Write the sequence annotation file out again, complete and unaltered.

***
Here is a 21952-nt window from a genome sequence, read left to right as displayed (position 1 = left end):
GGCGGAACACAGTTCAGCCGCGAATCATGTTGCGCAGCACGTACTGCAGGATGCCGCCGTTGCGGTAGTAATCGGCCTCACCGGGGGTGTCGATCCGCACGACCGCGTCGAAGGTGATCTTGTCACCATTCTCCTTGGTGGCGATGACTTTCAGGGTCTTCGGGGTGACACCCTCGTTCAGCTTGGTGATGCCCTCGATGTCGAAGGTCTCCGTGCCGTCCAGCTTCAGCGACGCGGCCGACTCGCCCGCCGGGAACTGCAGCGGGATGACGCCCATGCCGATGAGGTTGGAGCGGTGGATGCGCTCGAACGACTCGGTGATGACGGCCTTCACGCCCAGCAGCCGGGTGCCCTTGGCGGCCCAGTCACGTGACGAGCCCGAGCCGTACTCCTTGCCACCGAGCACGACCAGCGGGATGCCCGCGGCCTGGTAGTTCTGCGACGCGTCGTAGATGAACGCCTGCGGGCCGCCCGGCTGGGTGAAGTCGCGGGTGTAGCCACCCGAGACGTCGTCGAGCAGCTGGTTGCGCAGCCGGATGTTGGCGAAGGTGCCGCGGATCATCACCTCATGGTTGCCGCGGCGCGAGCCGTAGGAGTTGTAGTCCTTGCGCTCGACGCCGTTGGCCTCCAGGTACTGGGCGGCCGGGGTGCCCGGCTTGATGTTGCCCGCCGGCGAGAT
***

Here is a 21952-nt window from a genome sequence, read left to right as displayed (position 1 = left end):
GGCGGAACACAGTTCAGCCGCGAATCATGTTGCGCAGCACGTACTGCAGGATGCCGCCGTTGCGGTAGTAATCGGCCTCACCGGGGGTGTCGATCCGCACGACCGCGTCGAAGGTGATCTTGTCACCATTCTCCTTGGTGGCGATGACTTTCAGGGTCTTCGGGGTGACACCCTCGTTCAGCTTGGTGATGCCCTCGATGTCGAAGGTCTCCGTGCCGTCCAGCTTCAGCGACGCGGCCGACTCGCCCGCCGGGAACTGCAGCGGGATGACGCCCATGCCGATGAGGTTGGAGCGGTGGATGCGCTCGAACGACTCGGTGATGACGGCCTTCACGCCCAGCAGCCGGGTGCCCTTGGCGGCCCAGTCACGTGACGAGCCCGAGCCGTACTCCTTGCCACCGAGCACGACCAGCGGGATGCCCGCGGCCTGGTAGTTCTGCGACGCGTCGTAGATGAACGCCTGCGGGCCGCCCGGCTGGGTGAAGTCGCGGGTGTAGCCACCCGAGACGTCGTCGAGCAGCTGGTTGCGCAGCCGGATGTTGGCGAAGGTGCCGCGGATCATCACCTCATGGTTGCCGCGGCGCGAGCCGTAGGAGTTGTAGTCCTTGCGCTCGACGCCGTTGGCCTCCAGGTACTGGGCGGCCGGGGTGCCCGGCTTGATGTTGCCCGCCGGCGAGAT